Sofia Black D’Elia and Bryan Elsley tell us why you should give US “Skins” a chance


If you’re a fan of the first generation of Skins, the pilot of the American adaptation will be very familiar to you with one notable exception: gorgeous, tap-dancing Maxxie’s Big Gay Night Out has been replaced with gorgeous, cheerleading Tea’s Big Lesbian Night Out.

But if you’re worried that MTV’s remake is going to be the mirror image of the UK series where “arse” and “bollocky wankshite” are reflected as “ass” and “bullshit” let me put your mind at ease: Skins co-creator Bryan Elsley told the Television Critics Association, “We’ve hired a bunch of very, very talented American screenwriters, and already, series one is looking very different. There will be a degree of resonance, let’s say, from the UK show, but you’ll find some original episodes and some very original writing from the young team.”

Elsley knows that the number of successful British television imports in America is “quite small,” in large part because of the tempestuous balance between British source material and American culture. It doesn’t work to simply change names and accents. For every The Office, there are dozens of Coupling an analogy that works well in this case, because just like The Office, if US Skins survives for a second season, the content will be completely original.

But why not just change everything right from the start? Elsley’s got an answer for that, too. One of the things that sets Skins apart from other teen dramas is that young people actually write the show. “But in order to achieve that,” Elsley says, “You have to invest in those young people very, very heavily over a long period of time.”

That’s why Elsley, Jamie Brittain and Jack Thorne wrote most of the first series of UK Skins, before handing over so much creative control to teenagers in the second series and beyond. The upside? It resonates in a way no other teen show ever has. The downside? It takes time.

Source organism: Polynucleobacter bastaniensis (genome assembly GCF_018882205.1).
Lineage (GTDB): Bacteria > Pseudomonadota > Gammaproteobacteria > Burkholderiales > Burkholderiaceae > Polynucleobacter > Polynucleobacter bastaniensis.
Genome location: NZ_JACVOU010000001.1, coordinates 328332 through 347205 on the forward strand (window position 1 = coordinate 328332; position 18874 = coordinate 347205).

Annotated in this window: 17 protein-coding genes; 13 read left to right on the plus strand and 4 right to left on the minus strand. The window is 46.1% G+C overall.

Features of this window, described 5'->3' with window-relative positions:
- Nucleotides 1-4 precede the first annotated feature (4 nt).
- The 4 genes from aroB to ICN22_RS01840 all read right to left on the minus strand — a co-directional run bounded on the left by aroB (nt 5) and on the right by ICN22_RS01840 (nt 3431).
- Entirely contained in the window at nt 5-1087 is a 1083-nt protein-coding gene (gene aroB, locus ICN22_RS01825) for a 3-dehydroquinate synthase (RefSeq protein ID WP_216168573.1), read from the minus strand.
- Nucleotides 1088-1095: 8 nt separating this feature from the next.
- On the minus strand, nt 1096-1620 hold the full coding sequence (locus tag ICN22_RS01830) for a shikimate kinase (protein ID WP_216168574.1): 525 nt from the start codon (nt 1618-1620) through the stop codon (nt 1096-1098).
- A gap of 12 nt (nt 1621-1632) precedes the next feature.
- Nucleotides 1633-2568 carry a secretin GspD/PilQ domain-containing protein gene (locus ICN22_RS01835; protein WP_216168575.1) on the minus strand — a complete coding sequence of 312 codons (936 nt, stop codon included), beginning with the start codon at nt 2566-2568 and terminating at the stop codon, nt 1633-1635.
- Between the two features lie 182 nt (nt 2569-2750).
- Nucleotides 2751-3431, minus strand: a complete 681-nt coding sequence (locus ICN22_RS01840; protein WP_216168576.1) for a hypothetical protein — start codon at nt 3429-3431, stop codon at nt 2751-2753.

And if the American adaptation makes it as far as a second season, there’s something else to be excited about: The Skins writers room in America is full of young gay men and women. “I’m very pleased about the gay contingent in my [writers room],” Elsley told us. “They just showed up. They were very assertive and very confident and very opinionated, and that put them in my room. Those voices will come out. They can’t not come out.”

So what about now? What about Tea? We told you this weekend that she is going to be played by Sofia Black D’Elia, but what we didn’t tell you is that your resistance to US Skins is futile: Sofia is going to charm her way into your heart whether you like it or not.

The 18-year-old actress from North Jersey is warm and bright and articulate. She understands the loyalty to the UK show. She understands what it means to play a “fully-rounded, complex, difficult” lesbian character (Elsley’s words) in the current void of fully-rounded, complex, difficult lesbian characters on American TV. And you know what else? Naomi and Emily are her favorite Skins couple.’s Michael Jensen caught up with Sofia and Bryan at TCA. He even said the word “Naomily” out loud. (Cutest thing you’ve ever heard.)

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